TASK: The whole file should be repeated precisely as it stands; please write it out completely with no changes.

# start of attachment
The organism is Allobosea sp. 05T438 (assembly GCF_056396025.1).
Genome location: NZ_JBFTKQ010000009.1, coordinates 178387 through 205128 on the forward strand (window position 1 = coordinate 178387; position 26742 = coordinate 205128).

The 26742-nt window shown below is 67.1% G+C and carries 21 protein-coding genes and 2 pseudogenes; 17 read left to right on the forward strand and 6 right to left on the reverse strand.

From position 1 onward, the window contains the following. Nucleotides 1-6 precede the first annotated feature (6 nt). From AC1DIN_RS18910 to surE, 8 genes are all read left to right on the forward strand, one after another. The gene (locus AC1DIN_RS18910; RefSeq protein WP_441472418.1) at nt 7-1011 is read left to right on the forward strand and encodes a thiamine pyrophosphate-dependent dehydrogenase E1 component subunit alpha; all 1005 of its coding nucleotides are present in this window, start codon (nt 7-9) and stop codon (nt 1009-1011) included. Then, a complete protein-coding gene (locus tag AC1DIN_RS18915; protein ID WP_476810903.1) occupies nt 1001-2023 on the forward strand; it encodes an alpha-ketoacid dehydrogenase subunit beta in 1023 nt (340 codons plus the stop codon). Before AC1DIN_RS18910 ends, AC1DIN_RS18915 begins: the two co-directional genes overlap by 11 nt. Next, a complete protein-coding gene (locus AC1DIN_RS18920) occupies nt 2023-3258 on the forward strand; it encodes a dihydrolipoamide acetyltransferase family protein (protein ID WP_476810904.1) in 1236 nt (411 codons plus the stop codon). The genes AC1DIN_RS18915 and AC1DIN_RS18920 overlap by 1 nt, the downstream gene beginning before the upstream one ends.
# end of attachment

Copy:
The organism is Allobosea sp. 05T438 (assembly GCF_056396025.1).
Genome location: NZ_JBFTKQ010000009.1, coordinates 178387 through 205128 on the forward strand (window position 1 = coordinate 178387; position 26742 = coordinate 205128).

The 26742-nt window shown below is 67.1% G+C and carries 21 protein-coding genes and 2 pseudogenes; 17 read left to right on the forward strand and 6 right to left on the reverse strand.

From position 1 onward, the window contains the following. Nucleotides 1-6 precede the first annotated feature (6 nt). From AC1DIN_RS18910 to surE, 8 genes are all read left to right on the forward strand, one after another. The gene (locus AC1DIN_RS18910; RefSeq protein WP_441472418.1) at nt 7-1011 is read left to right on the forward strand and encodes a thiamine pyrophosphate-dependent dehydrogenase E1 component subunit alpha; all 1005 of its coding nucleotides are present in this window, start codon (nt 7-9) and stop codon (nt 1009-1011) included. Then, a complete protein-coding gene (locus tag AC1DIN_RS18915; protein ID WP_476810903.1) occupies nt 1001-2023 on the forward strand; it encodes an alpha-ketoacid dehydrogenase subunit beta in 1023 nt (340 codons plus the stop codon). Before AC1DIN_RS18910 ends, AC1DIN_RS18915 begins: the two co-directional genes overlap by 11 nt. Next, a complete protein-coding gene (locus AC1DIN_RS18920) occupies nt 2023-3258 on the forward strand; it encodes a dihydrolipoamide acetyltransferase family protein (protein ID WP_476810904.1) in 1236 nt (411 codons plus the stop codon). The genes AC1DIN_RS18915 and AC1DIN_RS18920 overlap by 1 nt, the downstream gene beginning before the upstream one ends.